Alumni, Students Urge N’Assembly to Disregard UNILAG Bill
JUNE 8, 2012 BY SEGUN OLUGBILE, JAMES AZANIA AND TEMITAYO FAMUTIMI
National President, University of Lagos Alumni Association, Prof. Olaide Abbas, says President Goodluck Jonathan’s decision to send a bill to the National Assembly seeking legal backing for renaming UNILAG after his pronouncement is “an admittance of error.”
In his May 29 nationwide breadcast, Jonathan said the government had decided to change UNILAG to Moshood Abiola University in honour of the late MKO Abiola for his contribution to democracy in the country.
Abbas called on the members of the National Assembly to throw out the bill, saying the President’s action was tantamount to putting the cart before the horse.
The don,in an interview with our correspondent on Thursday, said the National Assembly should not be a rubber-stamp of the Presidency.
He said, “The late MKO Abiola had a history. UNILAG has its own history but the President should not use one history to destroy another. So, it is not a question of sending the bill to the National Assembly, it is a question of owning up to your error
The National Assembly should not be a rubber-stamp. What he has done can be likened to issuing a decree like a military dictator and later come back to seek the approval of the members of the Supreme Military Council.”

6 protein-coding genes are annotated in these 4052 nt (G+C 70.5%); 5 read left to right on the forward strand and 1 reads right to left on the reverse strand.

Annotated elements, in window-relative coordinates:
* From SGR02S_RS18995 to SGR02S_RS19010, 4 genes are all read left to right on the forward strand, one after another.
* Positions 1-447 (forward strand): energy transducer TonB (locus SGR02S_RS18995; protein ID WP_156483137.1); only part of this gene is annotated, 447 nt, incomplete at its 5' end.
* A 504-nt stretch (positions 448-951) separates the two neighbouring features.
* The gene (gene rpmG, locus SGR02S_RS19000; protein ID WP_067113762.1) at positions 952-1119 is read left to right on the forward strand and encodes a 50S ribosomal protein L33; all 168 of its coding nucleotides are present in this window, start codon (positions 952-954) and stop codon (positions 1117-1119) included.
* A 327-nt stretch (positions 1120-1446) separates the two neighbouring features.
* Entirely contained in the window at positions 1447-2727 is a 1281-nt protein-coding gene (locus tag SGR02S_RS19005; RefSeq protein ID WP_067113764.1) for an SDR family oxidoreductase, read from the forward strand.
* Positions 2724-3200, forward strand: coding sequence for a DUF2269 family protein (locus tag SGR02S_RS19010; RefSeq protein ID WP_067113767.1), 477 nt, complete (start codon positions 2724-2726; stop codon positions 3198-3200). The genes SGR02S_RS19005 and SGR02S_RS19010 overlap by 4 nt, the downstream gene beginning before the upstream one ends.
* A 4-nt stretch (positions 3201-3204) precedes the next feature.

Also, a Lagos lawyer, Mr. Wahab Shittu, called on members of the National Assembly to throw out bill.
He said, “The President as a democratic President ought to have allowed his action to be guided by the fundamentals of democracy, that is due process, rule of law, constitutionalism, transparency and accountability. For him to have changed the name of the UNILAG unilaterally and thereby throwing the nation into protest showed that he is anti-democracy.”
But the Pro-Chancellor of the University of Ibadan, Chief Wole Olanipekun, has urged the opposition parties in the country not to crucify Jonathan over the renaming UNILAG.
Describing President Jonathan’s manoeuvre as being reminiscent of Nigeria’s military era, the lawmaker said no retroactive law must be allowed to come into being under the current dispensation.
He said, “Now, it shows that the executive arm has not outlived the military practice whereby they make a pronouncement and back it up with a decree. We are now in a democracy. What is more is that we have just celebrated 14 years of democracy and it is happening when people are going to court and more are gearing up to do so.